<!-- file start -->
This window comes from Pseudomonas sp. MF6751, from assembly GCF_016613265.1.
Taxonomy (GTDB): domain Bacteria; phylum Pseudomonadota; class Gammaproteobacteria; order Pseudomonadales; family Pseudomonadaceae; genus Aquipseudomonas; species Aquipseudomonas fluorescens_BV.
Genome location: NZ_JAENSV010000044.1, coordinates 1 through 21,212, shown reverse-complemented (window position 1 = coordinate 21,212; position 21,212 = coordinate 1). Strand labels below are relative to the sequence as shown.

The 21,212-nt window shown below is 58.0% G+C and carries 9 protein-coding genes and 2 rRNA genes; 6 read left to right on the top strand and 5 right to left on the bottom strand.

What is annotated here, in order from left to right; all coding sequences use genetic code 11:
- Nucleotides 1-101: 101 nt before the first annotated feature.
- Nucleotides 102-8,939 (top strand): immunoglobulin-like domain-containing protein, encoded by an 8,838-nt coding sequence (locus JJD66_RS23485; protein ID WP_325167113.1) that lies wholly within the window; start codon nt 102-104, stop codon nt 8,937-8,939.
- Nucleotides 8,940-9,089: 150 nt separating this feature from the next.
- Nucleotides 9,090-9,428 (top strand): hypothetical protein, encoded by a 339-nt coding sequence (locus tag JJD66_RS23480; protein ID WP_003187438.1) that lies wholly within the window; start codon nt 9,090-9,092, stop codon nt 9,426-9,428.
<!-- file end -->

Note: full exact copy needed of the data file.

This window comes from Pseudomonas sp. MF6751, from assembly GCF_016613265.1.
Taxonomy (GTDB): domain Bacteria; phylum Pseudomonadota; class Gammaproteobacteria; order Pseudomonadales; family Pseudomonadaceae; genus Aquipseudomonas; species Aquipseudomonas fluorescens_BV.
Genome location: NZ_JAENSV010000044.1, coordinates 1 through 21,212, shown reverse-complemented (window position 1 = coordinate 21,212; position 21,212 = coordinate 1). Strand labels below are relative to the sequence as shown.

The 21,212-nt window shown below is 58.0% G+C and carries 9 protein-coding genes and 2 rRNA genes; 6 read left to right on the top strand and 5 right to left on the bottom strand.

What is annotated here, in order from left to right; all coding sequences use genetic code 11:
- Nucleotides 1-101: 101 nt before the first annotated feature.
- Nucleotides 102-8,939 (top strand): immunoglobulin-like domain-containing protein, encoded by an 8,838-nt coding sequence (locus JJD66_RS23485; protein ID WP_325167113.1) that lies wholly within the window; start codon nt 102-104, stop codon nt 8,937-8,939.
- Nucleotides 8,940-9,089: 150 nt separating this feature from the next.
- Nucleotides 9,090-9,428 (top strand): hypothetical protein, encoded by a 339-nt coding sequence (locus tag JJD66_RS23480; protein ID WP_003187438.1) that lies wholly within the window; start codon nt 9,090-9,092, stop codon nt 9,426-9,428.